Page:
PATIENT PROFILE: MIRACLE MAY (PART 1 OF 2)

There is a saying that if you change how you perceive miracles, you’ll find them happening all around you every day! Moebius Syndrome truly showed me that I AM A MIRACLE to others! My name is Miracle May. I am 24 years old, and I was born with Moebius Syndrome – this is my story!




Before I begin though, I’d like to share an overview of exactly what Moebius Syndrome is and how it can be treated (Source - Johns Hopkins Medicine):


Moebius syndrome is a type of congenital facial paralysis. This condition usually affects both sides of the face and whilst researchers have not identified the cause(s), studies seem to suggest a combination of genetic and environmental risk factors.


People with Moebius syndrome experience:

· Weakness or complete paralysis of the facial muscles

· Trouble swallowing or sucking

· Difficulties with speech and frequent drooling

· Inability to form facial expressions, including smiling, frowning, raising eyebrows, puckering lips or closing eyes

· Cleft palate

· Dental problems

· Hand and foot problems including club foot and missing or fused fingers (syndactyly)

· Hearing problems

· High palate

· Irritated and dry eyes

· Motor delays

· Poland’s syndrome (chest wall and upper limb anomalies)

· Strabismus (crossed eyes)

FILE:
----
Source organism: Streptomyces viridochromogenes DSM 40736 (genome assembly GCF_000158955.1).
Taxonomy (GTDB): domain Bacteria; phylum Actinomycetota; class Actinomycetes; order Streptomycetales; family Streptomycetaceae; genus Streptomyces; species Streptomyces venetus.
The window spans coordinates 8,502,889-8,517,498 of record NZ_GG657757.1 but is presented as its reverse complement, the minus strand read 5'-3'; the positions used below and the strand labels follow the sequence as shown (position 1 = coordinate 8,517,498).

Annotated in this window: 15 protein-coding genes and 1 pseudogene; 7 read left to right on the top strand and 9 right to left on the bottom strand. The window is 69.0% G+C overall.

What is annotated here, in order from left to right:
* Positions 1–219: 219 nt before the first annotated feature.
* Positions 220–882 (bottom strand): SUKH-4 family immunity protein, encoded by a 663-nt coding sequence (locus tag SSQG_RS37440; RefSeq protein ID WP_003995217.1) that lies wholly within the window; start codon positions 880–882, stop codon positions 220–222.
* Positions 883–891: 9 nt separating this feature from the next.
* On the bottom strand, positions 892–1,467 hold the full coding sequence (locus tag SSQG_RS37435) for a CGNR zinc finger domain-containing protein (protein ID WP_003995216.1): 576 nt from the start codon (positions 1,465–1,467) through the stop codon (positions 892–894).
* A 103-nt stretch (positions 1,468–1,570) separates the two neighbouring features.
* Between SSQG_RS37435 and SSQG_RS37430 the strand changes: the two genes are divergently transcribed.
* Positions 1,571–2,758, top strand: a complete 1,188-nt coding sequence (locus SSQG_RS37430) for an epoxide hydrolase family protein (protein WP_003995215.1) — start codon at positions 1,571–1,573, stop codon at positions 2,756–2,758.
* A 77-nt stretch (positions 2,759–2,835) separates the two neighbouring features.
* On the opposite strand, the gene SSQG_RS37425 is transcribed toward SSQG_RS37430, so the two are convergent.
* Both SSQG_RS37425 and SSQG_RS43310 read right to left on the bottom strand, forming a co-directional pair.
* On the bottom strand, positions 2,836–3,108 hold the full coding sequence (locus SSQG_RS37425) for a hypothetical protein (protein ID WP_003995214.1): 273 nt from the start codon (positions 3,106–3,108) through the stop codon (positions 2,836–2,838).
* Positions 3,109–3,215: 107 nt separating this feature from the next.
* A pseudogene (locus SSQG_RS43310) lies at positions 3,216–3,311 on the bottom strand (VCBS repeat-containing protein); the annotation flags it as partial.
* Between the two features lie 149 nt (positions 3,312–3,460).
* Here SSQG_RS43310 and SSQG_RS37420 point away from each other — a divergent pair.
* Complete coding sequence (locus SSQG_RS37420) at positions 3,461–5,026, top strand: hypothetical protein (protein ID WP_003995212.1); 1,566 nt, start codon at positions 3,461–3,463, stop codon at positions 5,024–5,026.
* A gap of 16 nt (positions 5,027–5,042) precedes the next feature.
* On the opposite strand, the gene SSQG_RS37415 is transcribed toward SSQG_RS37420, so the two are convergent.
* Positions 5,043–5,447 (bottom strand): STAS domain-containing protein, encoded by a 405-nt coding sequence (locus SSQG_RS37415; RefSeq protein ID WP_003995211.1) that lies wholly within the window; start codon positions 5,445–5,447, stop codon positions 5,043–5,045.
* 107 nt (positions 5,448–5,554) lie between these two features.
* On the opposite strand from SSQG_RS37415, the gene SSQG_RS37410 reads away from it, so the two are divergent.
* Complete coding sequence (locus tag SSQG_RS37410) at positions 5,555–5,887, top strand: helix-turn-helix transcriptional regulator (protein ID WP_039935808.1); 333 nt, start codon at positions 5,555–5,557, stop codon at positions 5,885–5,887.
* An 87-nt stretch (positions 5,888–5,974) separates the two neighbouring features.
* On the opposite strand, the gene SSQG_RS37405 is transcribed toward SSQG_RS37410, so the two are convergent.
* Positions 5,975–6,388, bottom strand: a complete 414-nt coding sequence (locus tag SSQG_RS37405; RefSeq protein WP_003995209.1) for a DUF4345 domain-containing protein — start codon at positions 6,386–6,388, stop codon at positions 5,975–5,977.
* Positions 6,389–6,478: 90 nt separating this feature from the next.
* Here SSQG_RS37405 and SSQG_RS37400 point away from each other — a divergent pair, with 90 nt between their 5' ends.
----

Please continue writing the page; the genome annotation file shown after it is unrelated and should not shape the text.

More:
Moebius Syndrome Treatment

Due to the extent of the symptoms of Moebius syndrome, treatment may require a team of doctors as opposed to a single specialist. This medical team would likely include neurologists, ophthalmologists, plastic surgeons, otolaryngologists and speech pathologists.


Moebius syndrome can impact the cranial nerves which are responsible for control of muscles in the tongue, jaw, larynx and throat, as well as those that produce speech. As a result, children with Moebius syndrome often struggle with proper articulation and resonance. In severe cases of Moebius syndrome, feeding may require a special bottle or feeding tube to help the child receive optimal nutrition. However, feeding difficulties tend to improve with age as children develop better motor control. Physical and speech therapy can help children gain greater control of their speaking and eating, as well as improve overall coordination and motor skills.


CONTINUE TO PART 2

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